The internet, mobile, social media and gaming have forced us to change the way we think about running our business, and at the heart of these things is a new wave of consumers that are changing the foundations of businesses.
Consumers have created a new digital culture and there has been a shift in the whole business landscape. Steve Ballmer, CEO of Microsoft, once said: "All the media will eventually go digital. It isn't a matter of if, it's a matter of when".
And look at what's happening now. You don't use an encyclopedia anymore. You visit Wikipedia. You don't rent out DVDs anymore. You go to torrents.
The industry is changing fast, and we have to adapt or die. In fact for brands or agencies that want to stay ahead of the curve, they have to stay a step ahead of the industry.
Mobile phones are a huge opportunity. Today a smartphone can be bought for $150, with internet access. You no longer need to buy an $800 computer to access the web or surf Facebook.
For us, this is of particular interest as we now have a way to engage with ‘mass' audiences in the Mekong or Myanmar via digital. Not many people know that Cambodia was the first country in the world where mobile phone penetration exceeded fixed phone penetration, or that mobile phone penetration in Viet Nam is five times higher than desktops.
The biggest advantage of digital advertising is the ability to target messages specifically to certain audiences and the ability to measure what the consumer do when they see that message.
At times, TV can often result in excessive wastage and offers no way of measuring the behaviour of viewers right after they see a spot or magazine ad.
I don't see any real challenges to digital advertising except that we need to realise that it may be low cost, but it's not free.
Could you give us your projections for the market?
In Viet Nam, digital advertising accounts for about 3-5 per cent of total media expenses, and we project it will double in the next three years. That will happen. Digital has to grow.
Within Indochina, Viet Nam is the number one market in terms of population, market readiness and mobile penetration, followed by Cambodia and Myanmar.
Myanmar actually has a larger population than Cambodia, but it lags behind in internet development and mobile penetration. Once the market develops, I believe Myanmar will surpass Cambodia.
Some say that there are too many digital agencies struggling to establish a foothold in the local market by undercutting each other. How does this affect the big players?
There are more digital agencies in Viet Nam than the market warrants, and when supply exceeds demand, it pushes prices down.
There are hundreds of small digital start-ups that often undercut larger agencies because that is the only differentiator they can offer.
But clients would never want to work with a bunch of kids who may not have the depth of knowledge or experience they need to fulfill expectations.
As a digital agency you manage critical assets owned by clients such as a website or a Facebook page. The last thing a client wants is disruption to these services either because a young team lacks experience, or worse still, that they can't renew a hosting contract for instance.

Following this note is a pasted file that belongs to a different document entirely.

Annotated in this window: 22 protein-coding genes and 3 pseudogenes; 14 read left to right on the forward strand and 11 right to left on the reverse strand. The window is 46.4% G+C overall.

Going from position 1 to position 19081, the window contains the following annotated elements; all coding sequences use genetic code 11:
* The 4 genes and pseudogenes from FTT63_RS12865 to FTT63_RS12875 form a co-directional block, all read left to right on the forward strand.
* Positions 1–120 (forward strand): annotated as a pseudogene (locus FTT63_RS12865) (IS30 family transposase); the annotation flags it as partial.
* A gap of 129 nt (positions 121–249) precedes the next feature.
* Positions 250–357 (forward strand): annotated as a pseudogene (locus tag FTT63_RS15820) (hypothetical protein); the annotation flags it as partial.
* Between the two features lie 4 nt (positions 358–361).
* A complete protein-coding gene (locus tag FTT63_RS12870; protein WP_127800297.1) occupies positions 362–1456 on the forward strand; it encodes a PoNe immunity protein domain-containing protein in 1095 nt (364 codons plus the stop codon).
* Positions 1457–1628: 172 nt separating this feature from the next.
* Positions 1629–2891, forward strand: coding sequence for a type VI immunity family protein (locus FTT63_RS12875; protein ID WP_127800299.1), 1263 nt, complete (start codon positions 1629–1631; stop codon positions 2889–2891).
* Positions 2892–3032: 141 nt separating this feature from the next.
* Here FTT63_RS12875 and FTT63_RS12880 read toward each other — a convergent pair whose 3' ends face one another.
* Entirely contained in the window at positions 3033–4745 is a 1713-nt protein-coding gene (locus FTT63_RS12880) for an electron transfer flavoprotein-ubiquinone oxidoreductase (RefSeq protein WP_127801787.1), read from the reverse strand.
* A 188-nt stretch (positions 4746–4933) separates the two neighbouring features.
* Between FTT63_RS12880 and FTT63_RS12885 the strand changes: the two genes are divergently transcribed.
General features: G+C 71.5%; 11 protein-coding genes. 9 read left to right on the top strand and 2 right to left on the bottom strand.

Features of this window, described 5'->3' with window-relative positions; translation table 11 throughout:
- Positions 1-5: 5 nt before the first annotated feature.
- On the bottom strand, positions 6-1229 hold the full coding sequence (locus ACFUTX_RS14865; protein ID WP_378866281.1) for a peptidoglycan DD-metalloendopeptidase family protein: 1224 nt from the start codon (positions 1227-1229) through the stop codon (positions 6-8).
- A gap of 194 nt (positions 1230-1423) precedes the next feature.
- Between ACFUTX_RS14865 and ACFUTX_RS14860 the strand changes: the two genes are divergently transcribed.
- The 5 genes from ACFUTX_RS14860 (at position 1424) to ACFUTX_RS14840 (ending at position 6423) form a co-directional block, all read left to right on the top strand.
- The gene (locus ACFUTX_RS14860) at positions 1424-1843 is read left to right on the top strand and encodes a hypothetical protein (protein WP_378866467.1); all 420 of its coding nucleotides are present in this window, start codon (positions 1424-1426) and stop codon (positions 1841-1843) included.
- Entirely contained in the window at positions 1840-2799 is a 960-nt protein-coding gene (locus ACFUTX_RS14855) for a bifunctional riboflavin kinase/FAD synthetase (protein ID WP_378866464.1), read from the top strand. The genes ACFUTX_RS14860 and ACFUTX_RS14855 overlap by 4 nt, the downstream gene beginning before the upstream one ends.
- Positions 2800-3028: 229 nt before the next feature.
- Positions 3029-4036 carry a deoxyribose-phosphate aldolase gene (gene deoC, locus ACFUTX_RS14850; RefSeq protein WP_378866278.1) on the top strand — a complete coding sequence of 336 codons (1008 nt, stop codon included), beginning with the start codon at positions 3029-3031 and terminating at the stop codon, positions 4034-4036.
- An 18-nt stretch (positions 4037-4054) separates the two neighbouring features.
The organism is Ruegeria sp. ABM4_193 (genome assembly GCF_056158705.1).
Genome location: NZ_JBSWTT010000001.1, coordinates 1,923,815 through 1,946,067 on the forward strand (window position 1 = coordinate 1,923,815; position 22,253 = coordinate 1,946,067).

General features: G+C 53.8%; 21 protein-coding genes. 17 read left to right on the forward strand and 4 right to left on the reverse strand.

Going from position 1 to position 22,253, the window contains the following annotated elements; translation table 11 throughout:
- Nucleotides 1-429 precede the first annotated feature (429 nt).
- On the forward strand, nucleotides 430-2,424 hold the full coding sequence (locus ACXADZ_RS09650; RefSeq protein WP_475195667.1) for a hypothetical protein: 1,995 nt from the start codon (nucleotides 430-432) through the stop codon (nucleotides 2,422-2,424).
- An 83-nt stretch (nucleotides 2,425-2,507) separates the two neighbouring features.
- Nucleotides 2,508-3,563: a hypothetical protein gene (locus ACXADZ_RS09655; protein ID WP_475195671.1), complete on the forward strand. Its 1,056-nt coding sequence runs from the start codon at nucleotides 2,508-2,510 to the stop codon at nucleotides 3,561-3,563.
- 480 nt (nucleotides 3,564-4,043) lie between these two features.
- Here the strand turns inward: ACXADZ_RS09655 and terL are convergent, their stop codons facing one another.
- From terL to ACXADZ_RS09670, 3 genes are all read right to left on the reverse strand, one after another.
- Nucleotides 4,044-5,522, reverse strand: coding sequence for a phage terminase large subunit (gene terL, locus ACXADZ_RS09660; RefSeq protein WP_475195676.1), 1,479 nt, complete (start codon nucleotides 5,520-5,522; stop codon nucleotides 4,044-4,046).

Our company has been in the industry for the last five years and we are one of the few agencies who have managed to remain stable. We don't compete with low cost companies; we focus on where we can add value for our customers.
People often complain about spam ads? What are your recommendations for both market players and the authorities in Viet Nam?
Spamming is a big no-no. I have not come across spam ads here, but I do get spam messages on my mobile phone. Clients need to know that this is illegal in Viet Nam, so anytime an agency promises a database, it is important to check if this is really an opted in database or not.
My recommendation to clients would be that they must focus on building their own databases. This can be a highly competitive advantage which will pay dividends if used correctly.
What do you think Viet Nam can learn from the development of more advanced markets?
One of the main challenges we face in Viet Nam is the short-term approach to digital marketing. At Riverorchid Notch, we believe in continuous consumer engagement.
What this means is that we take a long-term strategic approach to digital and not a campaign-centric approach, although that is built in within the long-term approach.
The other challenge is related to production budgets. Clients in Viet Nam carry a perception that ‘digital is cheap'. I have sat in meetings where the client is referring to digital ideas from the US or Europe and expecting similar results, yet when it comes to digital production, they fail to allocate adequate budgets.
An idea like Gangnam Style didn't simply go viral by itself. It was well engineered to go viral. It had the right mix – an already popular K-Pop singer, a giant record label (Universal Music Group) behind it, and big production and media investments to promote it.
Digital media is relatively cheap, but if you want to provide your consumers with a great online experience, be that a Facebook app or a website, it requires a certain degree of investment.— VNS